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Supreme Court sets date to hear Donald Trump’s immunity case

The Supreme Court of the United States has announced that oral arguments in Donald Trump’s presidential immunity case will take place on 25 April.

Last week, the Supreme Court agreed to hear the case from Mr Trump after lower courts rejected his presidential immunity defence from criminal charges related to his alleged attempts to overturn the results of the 2020 presidential election.

The arguments will take place on the last day of the court’s calendar. The court’s ruling is highly anticipated after the election conspiracy case, prosecuted by special counsel Jack Smith in Washington, DC, essentially came to a halt when Mr Trump came forward with his defence.

Special Counsel Jack Smith is prosecuting Donald Trump on charges related to his alleged efforts to overturn the 2020 presidential election (Getty Images)
Special Counsel Jack Smith is prosecuting Donald Trump on charges related to his alleged efforts to overturn the 2020 presidential election (Getty Images)

In a filing submitted to the high court on Wednesday, Mr Smith emphasised the need for a prompt trial ahead of the 2024 presidential election, saying a delay “threatens to frustrate the public interest in a speedy and fair verdict.”

The special counsel said the case poses a “unique national importance” since it involves Mr Trump, who is the unofficial presumptive Republican nominee for the 2024 presidential election.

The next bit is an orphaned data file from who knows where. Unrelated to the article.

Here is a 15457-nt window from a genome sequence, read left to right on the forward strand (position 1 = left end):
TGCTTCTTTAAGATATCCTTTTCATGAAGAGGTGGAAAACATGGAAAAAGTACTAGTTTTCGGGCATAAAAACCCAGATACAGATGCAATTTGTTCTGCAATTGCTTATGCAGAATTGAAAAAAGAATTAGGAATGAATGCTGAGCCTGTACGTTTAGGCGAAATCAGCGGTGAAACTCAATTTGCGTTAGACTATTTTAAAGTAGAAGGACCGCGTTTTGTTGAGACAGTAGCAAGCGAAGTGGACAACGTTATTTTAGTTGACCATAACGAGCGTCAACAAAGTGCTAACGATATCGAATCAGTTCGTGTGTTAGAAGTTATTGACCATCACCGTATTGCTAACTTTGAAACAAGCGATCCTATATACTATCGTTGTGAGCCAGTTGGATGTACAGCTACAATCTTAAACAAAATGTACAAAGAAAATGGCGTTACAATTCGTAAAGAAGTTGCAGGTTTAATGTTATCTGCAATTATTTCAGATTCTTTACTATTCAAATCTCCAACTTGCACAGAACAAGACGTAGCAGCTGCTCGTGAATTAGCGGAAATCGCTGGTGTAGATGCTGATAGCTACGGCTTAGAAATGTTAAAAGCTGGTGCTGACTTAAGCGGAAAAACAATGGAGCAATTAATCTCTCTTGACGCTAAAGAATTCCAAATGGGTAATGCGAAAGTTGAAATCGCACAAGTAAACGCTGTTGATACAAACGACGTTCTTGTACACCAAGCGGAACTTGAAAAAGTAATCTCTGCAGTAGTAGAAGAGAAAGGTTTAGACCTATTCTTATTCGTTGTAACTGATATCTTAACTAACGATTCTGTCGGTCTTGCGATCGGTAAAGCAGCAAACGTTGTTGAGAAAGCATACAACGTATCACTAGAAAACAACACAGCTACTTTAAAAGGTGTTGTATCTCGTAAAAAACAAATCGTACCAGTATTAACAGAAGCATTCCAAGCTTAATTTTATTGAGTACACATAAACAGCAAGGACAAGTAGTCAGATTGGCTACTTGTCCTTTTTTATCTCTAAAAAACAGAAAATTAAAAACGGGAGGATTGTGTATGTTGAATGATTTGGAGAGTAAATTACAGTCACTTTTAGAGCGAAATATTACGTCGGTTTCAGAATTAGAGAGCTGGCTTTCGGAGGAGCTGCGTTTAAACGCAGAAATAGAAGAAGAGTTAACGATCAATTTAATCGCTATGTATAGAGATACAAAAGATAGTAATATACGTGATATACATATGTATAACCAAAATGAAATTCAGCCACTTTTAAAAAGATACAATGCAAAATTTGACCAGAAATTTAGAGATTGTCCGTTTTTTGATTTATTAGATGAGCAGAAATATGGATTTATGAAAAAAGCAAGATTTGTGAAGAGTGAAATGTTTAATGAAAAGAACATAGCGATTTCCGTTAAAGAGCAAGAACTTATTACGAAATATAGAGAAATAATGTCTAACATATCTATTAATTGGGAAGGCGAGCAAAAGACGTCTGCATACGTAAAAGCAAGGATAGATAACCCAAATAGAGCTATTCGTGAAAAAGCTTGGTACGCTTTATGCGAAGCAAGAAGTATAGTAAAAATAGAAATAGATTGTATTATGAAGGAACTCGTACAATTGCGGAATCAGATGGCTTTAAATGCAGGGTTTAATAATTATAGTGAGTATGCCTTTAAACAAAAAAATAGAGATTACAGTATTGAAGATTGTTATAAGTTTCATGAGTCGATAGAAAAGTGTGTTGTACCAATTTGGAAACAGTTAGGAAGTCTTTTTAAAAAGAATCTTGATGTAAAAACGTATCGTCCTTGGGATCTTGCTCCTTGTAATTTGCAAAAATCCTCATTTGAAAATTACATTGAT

So far, Mr Trump’s defence has been shot down at both the appeals court and by the federal judge overseeing the case. Last month, appeals court judges wrote that “citizen Trump” is not shielded by executive immunity, and that his “alleged efforts to remain in power despite losing the 2020 election were, if proven, an unprecedented assault on the structure of our government.”

Donald Trump has claimed presidential immunity as a defence in the Washington, DC election conspiracy case. (Getty Images)
Donald Trump has claimed presidential immunity as a defence in the Washington, DC election conspiracy case. (Getty Images)

This announcement comes after Mr Trump’s legal team argued in front of the Supreme Court for a separate case, one that challenges a Colorado court ruling that disqualified him from 2024 state ballots under the insurrection clause of the US Constitution.

The Supreme Court issued a decision this week in his favour, ruling that only Congress — not the states — has the authority to remove him from the ballot. Notably, the Court did not comment on whether Mr Trump participated in an insurrection.

The decision was unanimous. However, Justice Amy Coney Barrett joined the court’s liberal justices in arguing that the conservative majority overexpanded their reasoning for the ruling.